The match was hard hitting with several all-in brawls.  Arn and Larry ruthlessly pinned Ricky in their heel corner but the babyface fought his way out.  Dustin, still young and pretty much using his dad’s move-set, gets in some big bionic elbows.  Eventually, the heels gained the advantage and worked over Ricky for a while.  Arn bear-hugged the Dragon a while, then, when Ricky tried to bodyscissor Arn, Arn turned it into a Boston crab.  Great stuff watching these two work.

    Dustin finally gets the hot tag, runs wild on the heels, knocks Zbyszko out of the ring, and tags Ricky in again.  Ricky immediately goes up top and a stunned and wobbling Arn (the best sell in the game) gets to his feet.  He sell stumbles and turns around in time to get the huge flying body cross from Steamboat off the top rope.  Arn goes down for the count.  The crowd gives a HUGE pop for the new face champions and the return of Ricky the Dragon.

    2.  Arn and Regal Pound Each other at Superbrawl IV (February 20, 1994)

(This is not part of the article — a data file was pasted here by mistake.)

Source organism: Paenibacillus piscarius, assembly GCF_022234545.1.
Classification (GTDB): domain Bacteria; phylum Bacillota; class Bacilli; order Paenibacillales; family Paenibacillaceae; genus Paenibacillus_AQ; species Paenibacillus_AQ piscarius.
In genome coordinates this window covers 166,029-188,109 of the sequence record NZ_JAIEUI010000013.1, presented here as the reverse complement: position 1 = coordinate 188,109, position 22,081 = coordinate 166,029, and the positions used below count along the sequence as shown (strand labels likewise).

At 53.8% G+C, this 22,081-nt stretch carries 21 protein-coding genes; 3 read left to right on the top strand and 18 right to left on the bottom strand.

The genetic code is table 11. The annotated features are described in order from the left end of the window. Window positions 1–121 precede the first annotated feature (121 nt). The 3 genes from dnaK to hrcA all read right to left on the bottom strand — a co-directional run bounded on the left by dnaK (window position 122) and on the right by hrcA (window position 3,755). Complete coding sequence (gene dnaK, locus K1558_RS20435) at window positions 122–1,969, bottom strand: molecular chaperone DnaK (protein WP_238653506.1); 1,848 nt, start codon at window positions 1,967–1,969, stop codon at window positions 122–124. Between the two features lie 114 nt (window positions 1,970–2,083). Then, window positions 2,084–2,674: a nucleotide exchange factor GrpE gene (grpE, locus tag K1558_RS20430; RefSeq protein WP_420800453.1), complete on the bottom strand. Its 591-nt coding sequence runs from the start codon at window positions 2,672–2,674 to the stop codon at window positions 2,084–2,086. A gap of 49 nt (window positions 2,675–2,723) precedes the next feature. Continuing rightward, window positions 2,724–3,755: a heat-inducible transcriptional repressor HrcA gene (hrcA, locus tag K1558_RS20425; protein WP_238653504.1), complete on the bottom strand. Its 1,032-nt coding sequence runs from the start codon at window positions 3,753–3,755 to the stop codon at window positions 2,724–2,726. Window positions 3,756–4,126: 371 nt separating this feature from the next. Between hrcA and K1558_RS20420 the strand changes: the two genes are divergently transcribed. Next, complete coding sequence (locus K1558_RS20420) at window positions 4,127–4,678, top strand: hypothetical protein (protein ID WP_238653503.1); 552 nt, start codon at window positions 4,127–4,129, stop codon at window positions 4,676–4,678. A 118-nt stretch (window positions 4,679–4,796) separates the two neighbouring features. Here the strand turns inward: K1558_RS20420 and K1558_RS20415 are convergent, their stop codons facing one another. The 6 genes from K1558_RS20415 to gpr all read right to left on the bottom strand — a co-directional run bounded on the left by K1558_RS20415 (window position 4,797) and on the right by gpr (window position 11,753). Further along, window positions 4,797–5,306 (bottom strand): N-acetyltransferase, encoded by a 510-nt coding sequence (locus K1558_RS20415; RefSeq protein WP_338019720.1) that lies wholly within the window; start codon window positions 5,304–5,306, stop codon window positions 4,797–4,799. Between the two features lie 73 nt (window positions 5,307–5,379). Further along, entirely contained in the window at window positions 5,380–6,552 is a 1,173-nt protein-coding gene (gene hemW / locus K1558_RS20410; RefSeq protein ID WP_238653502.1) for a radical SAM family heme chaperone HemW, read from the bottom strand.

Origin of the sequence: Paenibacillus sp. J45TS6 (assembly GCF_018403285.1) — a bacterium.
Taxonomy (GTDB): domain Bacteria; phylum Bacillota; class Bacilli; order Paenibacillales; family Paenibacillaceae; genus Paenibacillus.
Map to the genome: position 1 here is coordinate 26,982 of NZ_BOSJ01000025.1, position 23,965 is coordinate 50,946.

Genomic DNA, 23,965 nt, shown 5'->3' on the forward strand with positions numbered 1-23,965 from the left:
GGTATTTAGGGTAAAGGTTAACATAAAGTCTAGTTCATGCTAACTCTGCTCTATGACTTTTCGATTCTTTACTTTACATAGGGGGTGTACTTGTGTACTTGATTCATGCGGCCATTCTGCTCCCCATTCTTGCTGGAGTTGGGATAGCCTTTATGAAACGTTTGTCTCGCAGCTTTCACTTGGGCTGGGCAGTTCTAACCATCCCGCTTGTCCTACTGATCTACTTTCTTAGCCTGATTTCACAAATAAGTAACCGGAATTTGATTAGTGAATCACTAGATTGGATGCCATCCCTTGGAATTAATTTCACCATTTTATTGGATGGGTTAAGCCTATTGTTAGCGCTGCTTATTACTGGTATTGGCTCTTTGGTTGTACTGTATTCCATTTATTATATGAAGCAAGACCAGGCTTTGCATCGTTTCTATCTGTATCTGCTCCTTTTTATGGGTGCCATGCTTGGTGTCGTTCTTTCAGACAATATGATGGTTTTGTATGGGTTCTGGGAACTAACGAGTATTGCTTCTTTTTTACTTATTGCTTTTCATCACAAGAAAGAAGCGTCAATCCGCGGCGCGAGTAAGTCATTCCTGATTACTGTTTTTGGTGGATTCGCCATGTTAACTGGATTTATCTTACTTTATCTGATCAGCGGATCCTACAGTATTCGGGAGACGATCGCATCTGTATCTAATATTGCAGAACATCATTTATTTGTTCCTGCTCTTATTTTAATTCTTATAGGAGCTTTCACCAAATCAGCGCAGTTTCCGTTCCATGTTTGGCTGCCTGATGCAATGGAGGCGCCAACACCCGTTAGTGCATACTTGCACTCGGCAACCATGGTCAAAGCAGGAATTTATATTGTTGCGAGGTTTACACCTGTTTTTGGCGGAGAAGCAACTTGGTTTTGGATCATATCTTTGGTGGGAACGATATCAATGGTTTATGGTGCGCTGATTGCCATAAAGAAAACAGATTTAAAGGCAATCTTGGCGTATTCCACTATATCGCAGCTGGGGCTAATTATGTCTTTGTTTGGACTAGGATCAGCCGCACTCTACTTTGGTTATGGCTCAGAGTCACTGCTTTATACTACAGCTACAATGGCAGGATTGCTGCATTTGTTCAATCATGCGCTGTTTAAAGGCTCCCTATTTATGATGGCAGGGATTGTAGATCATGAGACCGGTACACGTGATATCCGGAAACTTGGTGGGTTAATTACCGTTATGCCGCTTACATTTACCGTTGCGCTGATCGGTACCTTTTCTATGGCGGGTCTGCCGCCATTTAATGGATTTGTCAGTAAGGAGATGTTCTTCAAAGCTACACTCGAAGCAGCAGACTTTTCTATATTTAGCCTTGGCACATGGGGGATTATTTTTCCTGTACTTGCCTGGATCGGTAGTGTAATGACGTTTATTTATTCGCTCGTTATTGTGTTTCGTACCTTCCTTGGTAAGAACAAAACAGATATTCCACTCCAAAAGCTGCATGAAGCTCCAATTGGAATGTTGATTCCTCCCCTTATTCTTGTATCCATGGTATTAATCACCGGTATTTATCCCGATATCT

I know I went on and on about Meltzer stars in the last matchup, but this one’s noteworthy too.  Meltzer has this one at a half star.  A HALF FREAKING STAR?!?  First of all, Arn gets a half star for just lacing up the boots.  The way he carries his character, hits crisp ass moves, and bumps like a boss brings two or three stars automatically.  Add another favorite mid-90s wrestler of mine, the Wigham Pit wrestling Steven Regal (he wasn’t William until the WWF), and this is two men about to do some work.

    The scene: Regal is TV champ, Arn is actually a face during this time.  But Arn isn’t a pandering face.  He’s a Stone Cold Steve Austin face (and I swear Austin patterned his voice after Arn, have a listen), where he talks about just getting the job done, and doing whatever it takes.  Regal, of course, is the pompous foreigner who hates America and grinds dirty tattooed forearms into his opponent’s face when the ref’s not looking.